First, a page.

James Duddleson was a man who believed firmly in education, and his boys and girls were given more advantages than were com­mon at that time. Shortly after settling in Union Township, Eliza­beth, Lyda, Lavonia and Mary be­came teachers in the country schools of this new region. Eliza­beth taught in the. Union Town­ship schools for thirty years, and many of the older residents of this community were her pupils. She was one of the leaders of the M. E. Church, and took a great in­terest in the young people. She never married, and resided in Cul­ver until her death in 1916.

Jane married Jay Barnheisal and moved to Jeffersonville, In­diana. She had four children, one of whom, Charles, is a mis­sionary to Korea.

Lyda married Dr. Ira Baker, of Logansport. She also had four children: Mrs. Olive Graham, Dr. Arthur Baker, well-known optician; C. L. Baker, cottager on Long Point, and Mrs. Bessie Lan­dis, widow of the late Frederick Landis, Congressman-elect. They all reside in Logansport.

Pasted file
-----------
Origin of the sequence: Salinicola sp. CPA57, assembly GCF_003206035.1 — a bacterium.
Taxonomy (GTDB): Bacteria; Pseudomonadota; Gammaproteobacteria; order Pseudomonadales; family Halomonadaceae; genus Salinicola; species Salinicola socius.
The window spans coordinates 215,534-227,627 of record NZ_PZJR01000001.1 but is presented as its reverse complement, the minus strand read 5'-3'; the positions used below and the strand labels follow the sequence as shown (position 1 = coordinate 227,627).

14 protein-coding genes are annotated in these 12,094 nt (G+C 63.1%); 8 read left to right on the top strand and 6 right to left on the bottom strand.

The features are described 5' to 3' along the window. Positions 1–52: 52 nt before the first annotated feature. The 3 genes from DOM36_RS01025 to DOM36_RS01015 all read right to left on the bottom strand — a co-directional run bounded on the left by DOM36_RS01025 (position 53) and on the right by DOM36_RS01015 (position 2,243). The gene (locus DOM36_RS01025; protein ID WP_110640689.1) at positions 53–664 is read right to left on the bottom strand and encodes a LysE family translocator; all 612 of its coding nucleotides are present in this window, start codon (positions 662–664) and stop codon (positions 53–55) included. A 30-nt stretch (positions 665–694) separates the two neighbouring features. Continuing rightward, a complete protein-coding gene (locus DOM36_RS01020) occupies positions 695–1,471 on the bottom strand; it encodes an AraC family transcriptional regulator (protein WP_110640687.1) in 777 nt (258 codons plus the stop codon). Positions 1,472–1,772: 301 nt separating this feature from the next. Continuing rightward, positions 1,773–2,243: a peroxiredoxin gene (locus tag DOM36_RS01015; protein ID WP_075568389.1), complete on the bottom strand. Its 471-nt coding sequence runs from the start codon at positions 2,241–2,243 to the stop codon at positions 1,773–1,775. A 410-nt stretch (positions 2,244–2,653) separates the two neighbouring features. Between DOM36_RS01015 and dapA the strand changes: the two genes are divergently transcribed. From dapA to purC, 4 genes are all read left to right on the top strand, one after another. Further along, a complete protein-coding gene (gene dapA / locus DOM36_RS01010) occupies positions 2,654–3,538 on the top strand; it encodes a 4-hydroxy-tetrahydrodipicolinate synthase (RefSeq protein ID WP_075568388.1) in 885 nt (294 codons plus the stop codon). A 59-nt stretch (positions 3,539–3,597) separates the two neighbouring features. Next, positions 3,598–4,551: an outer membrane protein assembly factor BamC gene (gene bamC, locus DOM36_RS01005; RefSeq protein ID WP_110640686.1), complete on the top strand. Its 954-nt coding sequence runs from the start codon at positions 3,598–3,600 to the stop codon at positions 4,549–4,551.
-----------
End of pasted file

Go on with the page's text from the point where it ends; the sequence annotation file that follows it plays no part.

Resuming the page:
Lavonia married Dr. L. Rogers of Culver, later of Kewanna. She had six children: Ed Rogers and Ray (deceased), Mrs. Tennie Griffith, Indianapolis; Mrs. Tres­sie Marlowe, Chicago; D. E. Rogers, Springfield, Illinois, and Mrs. Jessie Houghton, Culver.

Irvin married Miss Morris, of Maxinkuckee, and they had three children: Oscar and Orville, of Three Oaks, Michigan, and Mrs. Anna Larkin, of South Bend. He also had one son, Homer, by a second marriage.

Mary became the first wife of L. C. Dillon, dying in early life and leaving one son, Harry Dil­lon, of Argos.

"Bub" married Elizabeth Med­bourn of Culver. They had four children: Jennie and Earl (de­ceased), Mrs. Mable Plant of Mil­waukee, Wisconsin, and Mrs. Lulu Campbell of South Bend.

Albert, oldest of the family, made his home in Argos. He was the father of three children: Samantha, Zina (deceased), and Frank of Argos. Due to his serv­ice in the army, he lost his eye­sight. For years he was well known in Argos. He was able to travel all over the town though he could see nothing.